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The Comfort of Breastfeeding

Amanda Ratliff
From NEW BEGINNINGS, Vol. 25, No. 3, 2008, pp. 18-19

We often hear how breastfeeding comforts the baby, but my recent experience illustrates, I believe, that breastfeeding can be just as comforting to the mother. While maintaining the nursing relationship and nourishing my son physically and emotionally, I breastfed through my recent surgery and hospital stay. I discovered that, with a little planning and support, breastfeeding can continue in almost any situation, and it was the breastfeeding that made this mother and baby feel comforted within a stressful situation outside the normal routine.

I found out postpartum with my third child, Ian, that I needed a total abdominal hysterectomy as well as paravaginal repair and posterior repair, including bladder surgery. My first thought was how would I continue nursing throughout the process since my son was only four months old at the time, and none of my three children had ever been separated from me. My first obstacle was "pumping and dumping": my obstetrician and anesthesiologist told me I needed to dump my milk for 24 hours after surgery to eliminate the general anesthetic in my milk. Although I had milk frozen for emergency situations, I came home to verify that statement with a La Leche League Leader and found that breastfeeding can continue as soon as the mother is in recovery and alert enough to handle her baby.

I called anesthesiology with that information and, later, one anesthesiologist told me I had "changed his life," and he now advises breastfeeding mothers to nurse their babies immediately after surgery. What a breakthrough and comfort for those mothers and babies who need each other! I made sure also to have the hospital lactation consultant on hand in case I needed an advocate with the doctors and nurses.

After all my planning was in place, I was still a bit nervous about separating from my baby for the surgery, not knowing exactly what would happen and if indeed I would be alert enough to nurse him immediately after. I wasn't feeling well after surgery but was reunited with my baby boy about three hours later. My supportive husband drove back and forth from hospital to home whenever I needed to be with my baby, and Ian slept with me in my hospital bed for four nights. As in any different situation, Ian nursed more than usual for reassurance. And I was just as happy to settle into our normal nursing routine in an unfamiliar place.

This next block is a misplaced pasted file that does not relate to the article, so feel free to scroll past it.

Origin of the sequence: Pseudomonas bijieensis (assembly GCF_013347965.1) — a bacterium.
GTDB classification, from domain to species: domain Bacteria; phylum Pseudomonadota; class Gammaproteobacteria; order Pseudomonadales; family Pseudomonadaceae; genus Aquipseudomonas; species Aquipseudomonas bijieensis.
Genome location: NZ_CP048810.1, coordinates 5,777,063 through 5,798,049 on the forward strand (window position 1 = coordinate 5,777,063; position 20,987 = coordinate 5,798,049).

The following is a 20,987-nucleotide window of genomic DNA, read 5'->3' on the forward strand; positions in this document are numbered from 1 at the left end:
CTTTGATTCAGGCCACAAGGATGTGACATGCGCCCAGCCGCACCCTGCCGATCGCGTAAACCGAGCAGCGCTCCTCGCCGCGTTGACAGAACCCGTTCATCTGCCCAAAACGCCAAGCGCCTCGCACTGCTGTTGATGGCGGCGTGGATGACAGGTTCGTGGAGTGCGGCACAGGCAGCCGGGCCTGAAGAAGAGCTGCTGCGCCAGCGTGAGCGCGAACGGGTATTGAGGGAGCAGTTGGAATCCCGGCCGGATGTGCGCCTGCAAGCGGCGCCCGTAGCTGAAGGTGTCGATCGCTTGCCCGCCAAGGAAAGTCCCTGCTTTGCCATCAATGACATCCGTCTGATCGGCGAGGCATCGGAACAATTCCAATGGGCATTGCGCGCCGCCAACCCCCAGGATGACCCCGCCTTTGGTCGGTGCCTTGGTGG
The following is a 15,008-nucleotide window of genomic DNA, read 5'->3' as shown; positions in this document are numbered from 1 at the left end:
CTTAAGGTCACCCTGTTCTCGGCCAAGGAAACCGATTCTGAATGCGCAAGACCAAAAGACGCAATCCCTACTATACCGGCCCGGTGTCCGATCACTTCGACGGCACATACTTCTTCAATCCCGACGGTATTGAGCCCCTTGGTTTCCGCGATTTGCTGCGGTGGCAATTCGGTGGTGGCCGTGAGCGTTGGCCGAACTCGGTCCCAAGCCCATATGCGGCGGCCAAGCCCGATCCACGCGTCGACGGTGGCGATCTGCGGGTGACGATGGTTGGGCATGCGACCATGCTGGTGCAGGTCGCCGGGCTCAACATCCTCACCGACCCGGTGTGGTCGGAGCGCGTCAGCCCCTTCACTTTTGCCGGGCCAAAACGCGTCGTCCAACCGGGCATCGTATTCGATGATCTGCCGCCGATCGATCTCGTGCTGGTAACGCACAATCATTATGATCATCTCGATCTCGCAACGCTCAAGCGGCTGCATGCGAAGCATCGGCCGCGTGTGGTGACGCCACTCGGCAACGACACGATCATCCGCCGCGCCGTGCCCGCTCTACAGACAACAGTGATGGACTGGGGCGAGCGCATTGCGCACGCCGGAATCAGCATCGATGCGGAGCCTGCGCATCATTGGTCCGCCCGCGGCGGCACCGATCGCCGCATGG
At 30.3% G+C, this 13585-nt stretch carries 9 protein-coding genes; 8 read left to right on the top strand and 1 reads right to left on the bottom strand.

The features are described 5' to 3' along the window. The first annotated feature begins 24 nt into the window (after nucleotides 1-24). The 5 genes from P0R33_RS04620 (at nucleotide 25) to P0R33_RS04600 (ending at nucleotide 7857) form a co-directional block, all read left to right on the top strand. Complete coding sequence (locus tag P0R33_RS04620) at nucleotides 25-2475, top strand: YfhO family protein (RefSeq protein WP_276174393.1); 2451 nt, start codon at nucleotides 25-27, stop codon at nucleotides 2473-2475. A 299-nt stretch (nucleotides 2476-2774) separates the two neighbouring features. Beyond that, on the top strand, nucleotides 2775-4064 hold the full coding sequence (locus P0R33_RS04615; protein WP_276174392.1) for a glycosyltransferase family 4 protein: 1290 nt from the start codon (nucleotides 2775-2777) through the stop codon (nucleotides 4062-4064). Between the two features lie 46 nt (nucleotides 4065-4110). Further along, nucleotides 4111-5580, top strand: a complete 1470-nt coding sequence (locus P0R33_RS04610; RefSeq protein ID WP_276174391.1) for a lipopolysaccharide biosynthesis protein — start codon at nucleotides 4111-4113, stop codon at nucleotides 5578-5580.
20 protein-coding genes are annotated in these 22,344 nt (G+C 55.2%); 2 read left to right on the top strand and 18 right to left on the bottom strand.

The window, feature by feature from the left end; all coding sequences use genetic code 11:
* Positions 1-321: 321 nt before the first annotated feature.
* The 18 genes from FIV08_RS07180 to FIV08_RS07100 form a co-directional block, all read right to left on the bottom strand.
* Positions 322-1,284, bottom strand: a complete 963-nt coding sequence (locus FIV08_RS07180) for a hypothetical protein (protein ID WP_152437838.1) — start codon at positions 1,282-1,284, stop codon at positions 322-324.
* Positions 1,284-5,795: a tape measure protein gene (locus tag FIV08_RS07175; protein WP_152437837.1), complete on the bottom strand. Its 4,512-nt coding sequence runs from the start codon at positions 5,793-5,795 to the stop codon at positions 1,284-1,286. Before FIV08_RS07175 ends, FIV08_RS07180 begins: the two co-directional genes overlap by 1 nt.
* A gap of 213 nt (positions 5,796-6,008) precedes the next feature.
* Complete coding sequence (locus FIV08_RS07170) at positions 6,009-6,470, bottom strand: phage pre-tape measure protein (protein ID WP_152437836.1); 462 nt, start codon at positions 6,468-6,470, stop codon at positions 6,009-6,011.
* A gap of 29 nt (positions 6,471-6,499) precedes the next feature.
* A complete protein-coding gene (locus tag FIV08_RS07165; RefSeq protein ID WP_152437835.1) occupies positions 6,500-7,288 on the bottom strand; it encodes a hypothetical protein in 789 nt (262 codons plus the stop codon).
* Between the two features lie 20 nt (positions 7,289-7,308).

We went home from the hospital having used very few bottles of my milk and without disturbing our special relationship. I thought I was out of the woods and felt great -- but 11 days after surgery an artery ruptured, and I needed to go back to the operating room for emergency surgery. This time I was scared and had not planned in advance. My husband tells me my only instruction to him was "no formula." Fortunately the repair surgery only lasted a little more than an hour, and Rick brought baby Ian to me in the recovery room. I was also fortunate to have to stay in the hospital only overnight so I was able to return home quickly to my two older children. During my second stay, the hospital staff was less than accommodating for Ian's need to be with me, but my supportive husband worked it out with them so I didn't have to deal with additional stress.

I couldn't lift Ian for almost four weeks, so he was brought to me everywhere, and our nursing bond was never disturbed. (Fortunately my husband is a professor so had the summer off!) Today Ian is 12 months old, and breastfeeding has prevailed. It was the only constant in a less than desirable situation. Breastfeeding provided emotional stability for me when nothing else could; and I believe it did the same for my baby.

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